Autoimmunity and Therapeutics

Autoimmunity is the system of  immune responses of an organism against its own cells and tissues. Any disease that results from such an aberrant immune response is termed an autoimmune disease.

Autoimmunity is present to some extent in everyone and is usually harmless. However, autoimmunity can cause a broad range of human illnesses, known collectively as autoimmune diseases. Autoimmune diseases occur when there is progression from benign autoimmunity to pathogenic autoimmunity. This progression is determined by genetic influences as well as environmental triggers. Autoimmunity is evidenced by the presence of autoantibodies (antibodies directed against the person who produced them) and T cells that are reactive with host antigens.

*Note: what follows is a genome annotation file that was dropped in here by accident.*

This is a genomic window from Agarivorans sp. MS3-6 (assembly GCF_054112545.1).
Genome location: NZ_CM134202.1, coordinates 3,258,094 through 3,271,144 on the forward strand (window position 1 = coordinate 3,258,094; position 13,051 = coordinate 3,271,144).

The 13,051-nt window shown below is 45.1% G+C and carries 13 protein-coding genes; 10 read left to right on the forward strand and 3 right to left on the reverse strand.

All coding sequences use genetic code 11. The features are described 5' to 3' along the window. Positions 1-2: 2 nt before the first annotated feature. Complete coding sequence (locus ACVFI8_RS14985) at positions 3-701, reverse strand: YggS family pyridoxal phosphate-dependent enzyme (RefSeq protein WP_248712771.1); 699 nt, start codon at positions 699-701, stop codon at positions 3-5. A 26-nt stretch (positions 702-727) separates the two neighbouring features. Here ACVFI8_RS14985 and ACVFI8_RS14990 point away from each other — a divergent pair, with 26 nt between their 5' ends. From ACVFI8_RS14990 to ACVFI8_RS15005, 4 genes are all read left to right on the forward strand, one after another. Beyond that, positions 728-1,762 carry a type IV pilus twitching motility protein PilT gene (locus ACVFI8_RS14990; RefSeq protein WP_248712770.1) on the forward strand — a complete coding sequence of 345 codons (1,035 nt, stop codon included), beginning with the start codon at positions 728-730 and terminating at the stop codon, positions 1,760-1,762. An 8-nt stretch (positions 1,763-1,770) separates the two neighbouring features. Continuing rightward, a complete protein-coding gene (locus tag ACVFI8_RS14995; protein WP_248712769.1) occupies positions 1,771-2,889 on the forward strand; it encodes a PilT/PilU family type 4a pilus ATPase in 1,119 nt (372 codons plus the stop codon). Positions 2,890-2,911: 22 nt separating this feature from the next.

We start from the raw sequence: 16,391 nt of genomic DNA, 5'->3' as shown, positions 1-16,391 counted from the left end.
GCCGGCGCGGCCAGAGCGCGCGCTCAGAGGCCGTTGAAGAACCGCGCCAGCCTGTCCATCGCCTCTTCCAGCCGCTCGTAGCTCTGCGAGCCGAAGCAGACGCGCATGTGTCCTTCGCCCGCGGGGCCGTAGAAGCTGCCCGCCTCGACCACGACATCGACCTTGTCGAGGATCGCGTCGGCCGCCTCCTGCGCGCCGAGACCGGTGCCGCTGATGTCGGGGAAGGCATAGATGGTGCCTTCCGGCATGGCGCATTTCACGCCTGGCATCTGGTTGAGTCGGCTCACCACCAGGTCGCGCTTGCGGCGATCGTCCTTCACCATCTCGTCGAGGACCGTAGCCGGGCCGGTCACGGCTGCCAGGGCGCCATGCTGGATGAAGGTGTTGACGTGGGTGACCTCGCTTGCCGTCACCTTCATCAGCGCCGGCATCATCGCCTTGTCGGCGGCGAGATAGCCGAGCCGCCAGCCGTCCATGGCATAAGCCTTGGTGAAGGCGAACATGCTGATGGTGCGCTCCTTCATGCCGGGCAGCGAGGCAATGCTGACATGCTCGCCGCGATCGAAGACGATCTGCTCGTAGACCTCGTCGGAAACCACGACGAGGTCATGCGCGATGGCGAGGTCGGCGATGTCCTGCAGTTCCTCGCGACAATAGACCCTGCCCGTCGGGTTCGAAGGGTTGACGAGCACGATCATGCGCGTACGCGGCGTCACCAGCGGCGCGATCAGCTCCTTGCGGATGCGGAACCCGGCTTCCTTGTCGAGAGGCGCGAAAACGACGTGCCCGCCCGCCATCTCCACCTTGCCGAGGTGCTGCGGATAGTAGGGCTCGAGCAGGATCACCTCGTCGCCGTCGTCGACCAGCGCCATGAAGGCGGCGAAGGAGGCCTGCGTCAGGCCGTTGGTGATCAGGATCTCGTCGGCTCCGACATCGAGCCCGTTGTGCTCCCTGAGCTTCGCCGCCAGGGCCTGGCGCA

Current treatments for allergic and autoimmune disease treat disease symptoms or depend on non-specific immune suppression. Treatment would be improved greatly by targeting the fundamental cause of the disease, that is the loss of tolerance to an otherwise innocuous antigen in allergy or self-antigen in autoimmune disease (AID). Much has been learned about the mechanisms of peripheral tolerance in recent years. We now appreciate that antigen presenting cells (APC) may be either immunogenic or tolerogenic, depending on their location, environmental cues and activation state

 

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